Monday, October 26, 2009
Yesterday, Johns Hopkins University hosted a ceremony honoring "elementary-and middle school students from Delaware, Maryland, Pennsylvania, Virginia, West Virginia, and Washington D.C. who distinguished themselves through special testing as among the most academically gifted young students in the country."
The deliberately blurred photo is testimony to the fact that the "best of the brightest," hail from a spectrum of races. Every color and community, it seems, graced that stage.
In a statement to the Press, JHU stated, "With our annual award ceremonies, we're committed to giving these exceptional young people a stage on which to recognize their academic achievements, just as we celebrate achievements in athletics or the performing arts," said CTY executive director Lea Ybarra. "Their performance places them in the top tier of students taking these tests, and they certainly deserve acclaim." Who gets the credit for success? "The students," said Dr. Ybarra. "They possess an academic fearlessness and intellectual ability that will benefit their entire generation."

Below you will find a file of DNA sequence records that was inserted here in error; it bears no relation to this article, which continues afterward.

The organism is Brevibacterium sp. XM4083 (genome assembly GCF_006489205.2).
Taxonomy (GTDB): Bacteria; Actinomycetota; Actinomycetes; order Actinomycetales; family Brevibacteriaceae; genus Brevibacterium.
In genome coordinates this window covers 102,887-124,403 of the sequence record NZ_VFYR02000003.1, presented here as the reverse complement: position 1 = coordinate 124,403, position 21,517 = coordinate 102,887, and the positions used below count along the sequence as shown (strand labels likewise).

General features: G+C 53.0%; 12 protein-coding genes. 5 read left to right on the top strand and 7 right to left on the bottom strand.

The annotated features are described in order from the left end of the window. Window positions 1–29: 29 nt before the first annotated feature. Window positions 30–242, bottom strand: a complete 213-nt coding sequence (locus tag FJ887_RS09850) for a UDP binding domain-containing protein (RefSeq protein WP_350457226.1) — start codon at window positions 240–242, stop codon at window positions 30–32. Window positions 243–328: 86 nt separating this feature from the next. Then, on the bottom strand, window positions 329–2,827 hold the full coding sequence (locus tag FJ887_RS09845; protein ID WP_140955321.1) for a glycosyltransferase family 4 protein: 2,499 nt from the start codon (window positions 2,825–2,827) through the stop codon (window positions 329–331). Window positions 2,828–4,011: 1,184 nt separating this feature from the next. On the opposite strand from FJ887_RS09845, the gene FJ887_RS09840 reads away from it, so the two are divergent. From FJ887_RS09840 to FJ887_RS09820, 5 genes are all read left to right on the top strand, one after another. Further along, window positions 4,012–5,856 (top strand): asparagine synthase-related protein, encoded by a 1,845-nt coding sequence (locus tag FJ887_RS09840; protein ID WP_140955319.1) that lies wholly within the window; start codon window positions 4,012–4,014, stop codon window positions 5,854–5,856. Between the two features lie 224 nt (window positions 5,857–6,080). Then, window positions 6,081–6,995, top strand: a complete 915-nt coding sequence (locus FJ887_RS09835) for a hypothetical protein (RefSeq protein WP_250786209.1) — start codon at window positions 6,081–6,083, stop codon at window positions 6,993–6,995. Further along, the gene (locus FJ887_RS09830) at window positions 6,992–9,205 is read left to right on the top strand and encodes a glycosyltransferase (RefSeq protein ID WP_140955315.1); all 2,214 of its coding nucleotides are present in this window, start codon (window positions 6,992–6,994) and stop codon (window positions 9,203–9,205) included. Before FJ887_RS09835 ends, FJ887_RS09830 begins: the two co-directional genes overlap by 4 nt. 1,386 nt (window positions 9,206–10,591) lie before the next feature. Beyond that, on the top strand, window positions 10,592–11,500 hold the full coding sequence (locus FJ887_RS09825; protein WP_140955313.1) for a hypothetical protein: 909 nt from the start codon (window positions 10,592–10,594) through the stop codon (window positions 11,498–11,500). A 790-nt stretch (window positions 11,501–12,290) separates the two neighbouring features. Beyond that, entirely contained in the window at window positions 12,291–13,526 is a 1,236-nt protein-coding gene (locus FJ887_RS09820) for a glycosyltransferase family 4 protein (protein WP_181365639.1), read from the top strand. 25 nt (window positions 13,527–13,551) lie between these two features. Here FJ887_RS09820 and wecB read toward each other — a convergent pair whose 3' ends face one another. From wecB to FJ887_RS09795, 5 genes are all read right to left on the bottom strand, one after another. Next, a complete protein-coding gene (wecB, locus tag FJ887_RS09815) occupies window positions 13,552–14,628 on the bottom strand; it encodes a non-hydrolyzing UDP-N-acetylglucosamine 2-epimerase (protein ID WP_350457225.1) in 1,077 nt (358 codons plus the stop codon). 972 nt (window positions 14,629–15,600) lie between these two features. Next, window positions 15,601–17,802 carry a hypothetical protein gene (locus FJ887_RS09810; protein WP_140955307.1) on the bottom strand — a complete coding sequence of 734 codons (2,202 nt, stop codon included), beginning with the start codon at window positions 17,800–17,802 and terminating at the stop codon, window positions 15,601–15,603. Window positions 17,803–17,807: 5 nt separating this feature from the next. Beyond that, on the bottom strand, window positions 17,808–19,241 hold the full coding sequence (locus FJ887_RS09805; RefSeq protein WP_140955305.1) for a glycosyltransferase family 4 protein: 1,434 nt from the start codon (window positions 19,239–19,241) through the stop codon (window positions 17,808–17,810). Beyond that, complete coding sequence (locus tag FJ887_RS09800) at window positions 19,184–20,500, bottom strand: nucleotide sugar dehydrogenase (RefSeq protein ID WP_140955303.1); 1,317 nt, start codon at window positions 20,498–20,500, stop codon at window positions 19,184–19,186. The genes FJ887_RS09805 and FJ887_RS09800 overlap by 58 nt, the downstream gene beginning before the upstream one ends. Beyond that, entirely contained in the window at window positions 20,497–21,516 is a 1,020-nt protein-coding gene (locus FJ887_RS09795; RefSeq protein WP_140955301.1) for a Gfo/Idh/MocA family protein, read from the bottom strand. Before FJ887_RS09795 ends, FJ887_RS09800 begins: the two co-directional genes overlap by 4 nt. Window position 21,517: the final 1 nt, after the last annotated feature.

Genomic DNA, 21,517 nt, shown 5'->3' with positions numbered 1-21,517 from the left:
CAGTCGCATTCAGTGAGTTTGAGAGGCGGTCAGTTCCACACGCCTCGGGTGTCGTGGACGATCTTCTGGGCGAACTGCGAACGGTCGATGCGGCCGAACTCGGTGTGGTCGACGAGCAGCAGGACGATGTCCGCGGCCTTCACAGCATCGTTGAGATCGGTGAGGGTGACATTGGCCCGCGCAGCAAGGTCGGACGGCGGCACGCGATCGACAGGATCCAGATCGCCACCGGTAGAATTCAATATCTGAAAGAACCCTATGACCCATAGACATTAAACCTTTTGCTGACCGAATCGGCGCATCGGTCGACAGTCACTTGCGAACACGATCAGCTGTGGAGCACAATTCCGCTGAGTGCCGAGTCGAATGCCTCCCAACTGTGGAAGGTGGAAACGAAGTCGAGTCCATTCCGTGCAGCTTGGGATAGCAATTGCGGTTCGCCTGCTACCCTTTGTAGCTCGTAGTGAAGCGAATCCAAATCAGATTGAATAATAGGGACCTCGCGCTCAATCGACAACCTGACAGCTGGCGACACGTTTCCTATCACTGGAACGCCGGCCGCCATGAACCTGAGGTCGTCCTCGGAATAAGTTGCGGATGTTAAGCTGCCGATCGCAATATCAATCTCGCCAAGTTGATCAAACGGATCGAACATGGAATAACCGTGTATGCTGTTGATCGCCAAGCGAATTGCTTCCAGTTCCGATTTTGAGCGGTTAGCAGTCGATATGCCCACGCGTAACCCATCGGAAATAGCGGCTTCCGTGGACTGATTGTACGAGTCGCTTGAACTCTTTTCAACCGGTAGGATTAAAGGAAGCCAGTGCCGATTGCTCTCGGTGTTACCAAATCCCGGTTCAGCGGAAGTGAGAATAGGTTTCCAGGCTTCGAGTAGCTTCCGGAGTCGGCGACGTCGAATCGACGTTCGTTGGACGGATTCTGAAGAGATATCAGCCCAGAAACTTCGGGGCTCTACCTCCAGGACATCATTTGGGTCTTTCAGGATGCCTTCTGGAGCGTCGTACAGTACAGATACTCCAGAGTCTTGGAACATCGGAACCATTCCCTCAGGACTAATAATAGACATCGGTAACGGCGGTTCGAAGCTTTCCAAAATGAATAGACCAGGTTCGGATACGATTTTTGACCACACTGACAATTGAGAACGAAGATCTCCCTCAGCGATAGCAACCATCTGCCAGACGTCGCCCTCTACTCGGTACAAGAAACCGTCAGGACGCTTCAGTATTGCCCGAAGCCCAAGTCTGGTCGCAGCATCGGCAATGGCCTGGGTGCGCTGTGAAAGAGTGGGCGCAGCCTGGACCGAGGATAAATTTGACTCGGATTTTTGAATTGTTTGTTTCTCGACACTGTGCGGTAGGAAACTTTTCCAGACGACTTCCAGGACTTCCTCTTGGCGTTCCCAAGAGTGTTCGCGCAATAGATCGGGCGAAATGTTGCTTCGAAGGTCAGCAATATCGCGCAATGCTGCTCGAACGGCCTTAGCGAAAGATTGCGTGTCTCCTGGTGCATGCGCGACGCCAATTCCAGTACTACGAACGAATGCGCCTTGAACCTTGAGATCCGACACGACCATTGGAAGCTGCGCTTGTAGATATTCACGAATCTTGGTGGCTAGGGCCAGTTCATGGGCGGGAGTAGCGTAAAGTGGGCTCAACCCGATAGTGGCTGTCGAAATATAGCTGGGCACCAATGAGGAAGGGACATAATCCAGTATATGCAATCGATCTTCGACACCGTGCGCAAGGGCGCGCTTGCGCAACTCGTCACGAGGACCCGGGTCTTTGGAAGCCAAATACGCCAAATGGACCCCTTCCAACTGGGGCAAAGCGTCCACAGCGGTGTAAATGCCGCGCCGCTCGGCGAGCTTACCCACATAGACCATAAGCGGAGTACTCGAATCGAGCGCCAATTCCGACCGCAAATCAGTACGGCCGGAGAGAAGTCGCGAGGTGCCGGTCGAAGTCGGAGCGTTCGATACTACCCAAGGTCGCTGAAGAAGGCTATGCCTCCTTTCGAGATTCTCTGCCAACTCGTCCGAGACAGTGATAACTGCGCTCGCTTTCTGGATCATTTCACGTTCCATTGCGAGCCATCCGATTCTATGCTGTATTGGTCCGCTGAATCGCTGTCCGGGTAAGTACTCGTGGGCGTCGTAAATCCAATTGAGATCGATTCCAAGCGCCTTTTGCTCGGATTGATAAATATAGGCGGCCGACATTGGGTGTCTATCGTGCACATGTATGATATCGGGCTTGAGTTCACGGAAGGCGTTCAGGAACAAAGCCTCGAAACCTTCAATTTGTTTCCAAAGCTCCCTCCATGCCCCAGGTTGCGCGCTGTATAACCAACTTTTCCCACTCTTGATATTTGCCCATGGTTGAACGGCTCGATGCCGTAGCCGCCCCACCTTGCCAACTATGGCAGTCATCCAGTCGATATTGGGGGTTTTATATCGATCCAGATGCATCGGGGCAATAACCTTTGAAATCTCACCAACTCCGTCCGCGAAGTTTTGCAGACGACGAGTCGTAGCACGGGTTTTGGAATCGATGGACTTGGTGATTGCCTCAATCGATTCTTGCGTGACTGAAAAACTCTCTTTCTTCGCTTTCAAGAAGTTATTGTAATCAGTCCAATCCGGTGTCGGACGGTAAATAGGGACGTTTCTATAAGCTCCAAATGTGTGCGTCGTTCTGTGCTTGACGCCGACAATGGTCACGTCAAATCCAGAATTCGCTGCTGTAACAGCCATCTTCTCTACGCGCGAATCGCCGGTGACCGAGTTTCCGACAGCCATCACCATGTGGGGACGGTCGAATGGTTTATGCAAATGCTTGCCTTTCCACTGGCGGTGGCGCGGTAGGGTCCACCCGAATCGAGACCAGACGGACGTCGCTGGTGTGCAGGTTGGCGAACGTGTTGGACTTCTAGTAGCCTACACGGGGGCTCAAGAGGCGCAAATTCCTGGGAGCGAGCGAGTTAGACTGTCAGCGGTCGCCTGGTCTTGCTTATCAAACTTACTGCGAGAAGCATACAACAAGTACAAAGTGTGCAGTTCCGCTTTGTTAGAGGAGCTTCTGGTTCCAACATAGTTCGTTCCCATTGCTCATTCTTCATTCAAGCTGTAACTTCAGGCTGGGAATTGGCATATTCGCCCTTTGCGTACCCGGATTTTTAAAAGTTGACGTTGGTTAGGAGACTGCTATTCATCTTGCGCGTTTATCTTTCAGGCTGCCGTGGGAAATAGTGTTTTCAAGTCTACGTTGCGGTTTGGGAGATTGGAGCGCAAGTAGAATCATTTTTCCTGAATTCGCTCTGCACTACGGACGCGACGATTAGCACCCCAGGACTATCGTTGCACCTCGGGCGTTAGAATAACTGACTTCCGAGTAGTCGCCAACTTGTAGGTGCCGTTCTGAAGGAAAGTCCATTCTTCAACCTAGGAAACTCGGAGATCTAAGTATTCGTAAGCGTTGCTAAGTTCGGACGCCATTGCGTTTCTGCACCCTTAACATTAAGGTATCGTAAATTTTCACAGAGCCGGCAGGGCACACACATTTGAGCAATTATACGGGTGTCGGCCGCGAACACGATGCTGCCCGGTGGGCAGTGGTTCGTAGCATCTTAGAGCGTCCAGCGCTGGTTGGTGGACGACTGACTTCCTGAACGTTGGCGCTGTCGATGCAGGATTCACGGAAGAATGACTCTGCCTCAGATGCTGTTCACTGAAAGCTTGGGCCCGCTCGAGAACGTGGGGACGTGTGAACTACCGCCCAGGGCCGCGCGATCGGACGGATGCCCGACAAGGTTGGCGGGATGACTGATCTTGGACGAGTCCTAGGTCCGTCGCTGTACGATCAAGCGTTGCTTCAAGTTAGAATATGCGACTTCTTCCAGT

In Montgomery County, we select students "ready to work above grade level," label them "gifted," and incessantly argue about gifted and talented education. How many of our bright minds are being denied the opportunities they deserve by the absence of a robust, rigorous, gifted and talented program?
To our kids, who continue to surmount the challenges that adults throw in their path with "an academic fearlessness and intellectual ability that will benefit their entire generation," we should offer our accolades. Congratulations!